Every week, vinyl workgroup dives into the deepest depths of the labyrinthine world of WOBC’s vinyl vault. The collection, stretching back to the 60s, is of a rare kind – it doesn’t just have the hits and the classics, it has the albums singles companies wanted to be hits, the double albums they wanted to be classics, the strange compilations, the complete musical failures that quickly went into obscurity, the undiscovered gems that never saw much light. Here are some particular interesting ones we picked out – and DJs, if you want to play these on your show, you can find them on the “best of vinyl” shelf in the public affairs room.
“Daydreamers” by Nelories, off of Daisy (1994, Sugarfrost) | Japanese alt-indie-ACCORDION-pop duo from the 90s. Weren’t expecting that part, were you.
“Elephant Stone (7″ Single Version)” by the Stone Roses (1988, Silvertone) | An acid indie rock jam.
“Holotelani” by Nelcy Sedibe off of The Indestructible Beat of Soweto (1985, Shanachie Records) | An important compilation from the 80s of a wide variety of South African artists – never disappoints!
Soul to Soul (1971, Atlantic) | Soundtrack from a film of a 1971 concert in Ghana of American soul, R&B, and rock musicians – Wilson Pickett, Ike & Tina Turner, Santana, Roberta Flack, The Staples Singers and more.
Hunx + His Punxis a rush of warped 60’s girl-group harmonies, explicit + tasty lyrics directed towards the glammest, hippest qts + a major disregard for anyone without a certain careless attitude. Seth Bogert + Shannon Shaw (Shannon and the Clams) created the group, and together, they create some weirdly nostalgic, party-ready anthems. Words that can be associated with HahP include: teenage meltdown, tight spandex booty shorts, seven minutes in heaven, mischief night, TP-ing your math teacher’s house, eating a bunch of frosted cupcakes, wearing glitter eyeshadow, stealing your parents’s holiday rum, etc. Here is an excerpt from an interview with Bogert:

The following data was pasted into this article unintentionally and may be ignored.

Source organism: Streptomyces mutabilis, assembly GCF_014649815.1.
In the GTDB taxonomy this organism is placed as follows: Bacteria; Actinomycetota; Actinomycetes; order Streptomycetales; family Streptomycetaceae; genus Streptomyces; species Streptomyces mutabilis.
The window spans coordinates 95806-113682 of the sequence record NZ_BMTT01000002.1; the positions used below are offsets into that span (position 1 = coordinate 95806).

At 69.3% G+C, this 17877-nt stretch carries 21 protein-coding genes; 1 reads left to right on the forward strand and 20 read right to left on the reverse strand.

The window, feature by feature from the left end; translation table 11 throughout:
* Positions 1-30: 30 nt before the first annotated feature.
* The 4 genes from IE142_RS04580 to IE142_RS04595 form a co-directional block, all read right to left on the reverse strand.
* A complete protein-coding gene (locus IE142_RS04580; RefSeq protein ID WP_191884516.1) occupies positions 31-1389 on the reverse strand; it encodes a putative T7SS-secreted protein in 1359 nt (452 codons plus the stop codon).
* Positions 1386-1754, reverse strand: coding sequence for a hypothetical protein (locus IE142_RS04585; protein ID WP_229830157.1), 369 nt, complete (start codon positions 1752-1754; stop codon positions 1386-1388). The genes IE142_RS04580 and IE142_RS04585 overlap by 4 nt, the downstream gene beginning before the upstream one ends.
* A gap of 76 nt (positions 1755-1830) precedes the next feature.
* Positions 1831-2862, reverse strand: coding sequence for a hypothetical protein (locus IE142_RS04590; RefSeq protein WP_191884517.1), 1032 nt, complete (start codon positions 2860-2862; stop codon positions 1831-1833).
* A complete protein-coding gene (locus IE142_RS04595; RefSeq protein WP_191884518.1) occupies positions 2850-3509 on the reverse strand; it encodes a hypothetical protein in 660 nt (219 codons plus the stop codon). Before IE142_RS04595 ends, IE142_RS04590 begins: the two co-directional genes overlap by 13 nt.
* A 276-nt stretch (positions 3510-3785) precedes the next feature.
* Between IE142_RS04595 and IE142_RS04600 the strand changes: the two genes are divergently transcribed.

REAX: I read an article where you made out with a bunch of people in the front row of the audience and you got strep-throat. HUNX: Oh my god I did.
You heard it here first: you could maybe make out with the hotties in Hunx + His Punx if you come to the show tomorrow night at the ‘Sco!
The show name means “the sixties” in Japanese. I play a lot of garage and psych music from East Asia, as well as from Southeast and South Asia. I have a heart for ballads though, so it can be very sentimental at times. Sometimes i speak really bad Japanese on the show. I often get scared that my dad is listening.
what is the best live show you’ve ever seen?
When I was 15 I went to an Of Montreal concert in New York City. They really know how to entertain – there was a white horse on stage, and Kevin Barnes sat on it while wearing tiny metallic gold underwear.
what inspires your radio program?
Shout out to my roots. I was living in Japan last semester and got involved in the Tokyo electronic scene. I came back to the states and thought, “What was the stuff my dad listened to while growing up?” I like listening to old Japanese pop songs, a lot of it can be really bad though, so I started checking out other music coming from Asia during that time period. Indonesia killed it with garage music. Korea has some wonderful more balladic music that features really strong women vocals.